4. Sit down in the fitting room and see how the shirt fits. Does it strain against your arms or back? Does it ride up so you look like a hunchback? Is your bra showing?
  5. Stand up, move your arms around. Pretend to reach something off a high shelf, then bend down to grab an imaginary object off the floor. Put your hands on your hips, and then put them on your head. What happens to the shirt. Are you still decent? Does the shirt still look crisp?
  6. If you plan on tucking it in, try it tucked in. If you plan on wearing it untucked, make sure it is a flattering length (should not go past mid-hip, should not cover your entire crotch).
  7. How does the collar fit when you button it? Baggy or suffocating? How about the sleeves… do they fall at the right length?
  8. When you stand, how does the shirt fit at the small of your back? Is it bunching, or does it follow the curve of your spine?
  9. And finally, will you wear it? Yes, white shirts are in every catalog, magazine and runway but that doesn’t mean you must put one in your closet. Can you see it with three different things that you already own? If not, that’s totally okay. It’s fine to not grasp on to every trend (or purchase every “Must Have”) that comes your way. A true fashionista never buys that which doesn’t make her feel utterly fabulous .

Some White Shirt Ideas:

  • With dark jeans and a really fun pair of shoes (red pointy pumps, leopard print flats, gold strappy heeled sandals… you name it). A white shirt with denim is a blank canvas that you can decorate with really wonderful accessories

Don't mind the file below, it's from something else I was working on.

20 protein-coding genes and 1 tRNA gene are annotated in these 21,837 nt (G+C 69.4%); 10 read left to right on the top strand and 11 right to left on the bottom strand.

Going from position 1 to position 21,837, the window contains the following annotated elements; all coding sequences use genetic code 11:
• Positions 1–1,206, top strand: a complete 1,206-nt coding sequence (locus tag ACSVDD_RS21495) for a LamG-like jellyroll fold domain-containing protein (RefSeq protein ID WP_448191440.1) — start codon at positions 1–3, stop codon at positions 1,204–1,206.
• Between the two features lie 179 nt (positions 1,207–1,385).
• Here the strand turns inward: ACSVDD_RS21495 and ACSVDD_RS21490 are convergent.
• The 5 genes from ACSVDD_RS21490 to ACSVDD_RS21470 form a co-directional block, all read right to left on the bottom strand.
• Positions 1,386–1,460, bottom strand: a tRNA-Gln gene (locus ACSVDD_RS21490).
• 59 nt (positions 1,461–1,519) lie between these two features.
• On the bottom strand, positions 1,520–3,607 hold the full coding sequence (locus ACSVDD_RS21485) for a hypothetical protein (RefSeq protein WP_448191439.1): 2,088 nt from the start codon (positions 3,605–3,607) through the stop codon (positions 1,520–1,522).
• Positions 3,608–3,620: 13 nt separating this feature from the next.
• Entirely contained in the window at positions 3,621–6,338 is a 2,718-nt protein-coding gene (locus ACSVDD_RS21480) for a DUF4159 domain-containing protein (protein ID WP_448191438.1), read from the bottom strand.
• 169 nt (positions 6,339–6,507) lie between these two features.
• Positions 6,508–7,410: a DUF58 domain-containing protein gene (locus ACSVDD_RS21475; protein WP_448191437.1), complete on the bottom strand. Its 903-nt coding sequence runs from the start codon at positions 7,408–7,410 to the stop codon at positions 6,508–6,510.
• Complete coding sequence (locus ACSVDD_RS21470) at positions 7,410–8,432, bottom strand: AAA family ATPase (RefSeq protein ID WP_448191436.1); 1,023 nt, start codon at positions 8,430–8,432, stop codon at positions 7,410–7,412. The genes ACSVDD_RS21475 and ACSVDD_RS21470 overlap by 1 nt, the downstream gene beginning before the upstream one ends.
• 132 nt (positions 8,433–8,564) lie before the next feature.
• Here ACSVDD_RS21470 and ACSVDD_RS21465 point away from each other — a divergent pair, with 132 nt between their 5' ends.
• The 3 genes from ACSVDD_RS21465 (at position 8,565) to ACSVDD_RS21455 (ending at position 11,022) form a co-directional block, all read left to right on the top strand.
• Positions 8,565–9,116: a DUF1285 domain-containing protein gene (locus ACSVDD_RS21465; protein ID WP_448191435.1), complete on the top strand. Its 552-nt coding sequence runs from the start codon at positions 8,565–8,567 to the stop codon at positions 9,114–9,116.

• With a denim or khaki skirt and flats. This is the perfect outfit for business casual work days, lunch with a friend, shopping at the mall, a casual dinner out. In Spring roll up the sleeves, in Fall consider a sweater tied around the shoulders.
  • Under your favorite sweater. V-neck, crewneck, rollneck, boatneck… all these style can look great with a white shirt. Make sure there is room under the sweater so you don’t look like a sausage. Do not leave the hem untucked and showing… this was a trend a couple of years ago and looks sloppy today. Pair this with anything from jeans to trousers to a pencil skirt.
  • Tied at the waist over a sundress. This is a great way to add a layer to a dress that may be too revealing for church or work. Do not button the shirt, just tie the ends between your rib cage and waist. Roll the sleeves, pop the collar at the back for a relaxed look. This look isn’t best for those with a tummy, but can be quite cute for some.
  • With a big stretchy belt. The past two seasons have shown a ton of belts. Belts can be a style hazard for some shapes, but fabulous for others. If you lack curves, a wide belt will make you appear to have an hourglass shape. A black elastic belt with a patent buckle over a tailored white shirt can look very stylish and also a bit retro. Pair it with dark jeans, a pencil skirt or capris.
  • Untucked. If the shirt has shape and scooped hems, it can be untucked. Once considered sloppy, a well-cut white shirt untucked can now seem sleek and elongating. Pair with flat-front trousers or jeans… this is a very flattering line for many figures. Jazz up the look with a bold necklace, a few bracelets or a bright colored shoe.

All shirts shown can be found at Nordstrom

A woman with curly hair wearing a plaid blazer holds a green fur coat over her shoulder on a city street.

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  1. Hi Dilly – I’ve been reading your blog(s) for a while now and just wanted to pop out of lurkdom and tell you how much I’ve been enjoying my visits to your sites! You’ve given some great advice that I have actually used… so thanks. 🙂

  2. Hmmm…why are you storing a big bag of clothing that doesn’t flatter you? Consign the clothing, donate it, etc. Claim that space back. You have really worked to build a flattering wardrobe — unload the stuff that doesn’t fit or flatter you.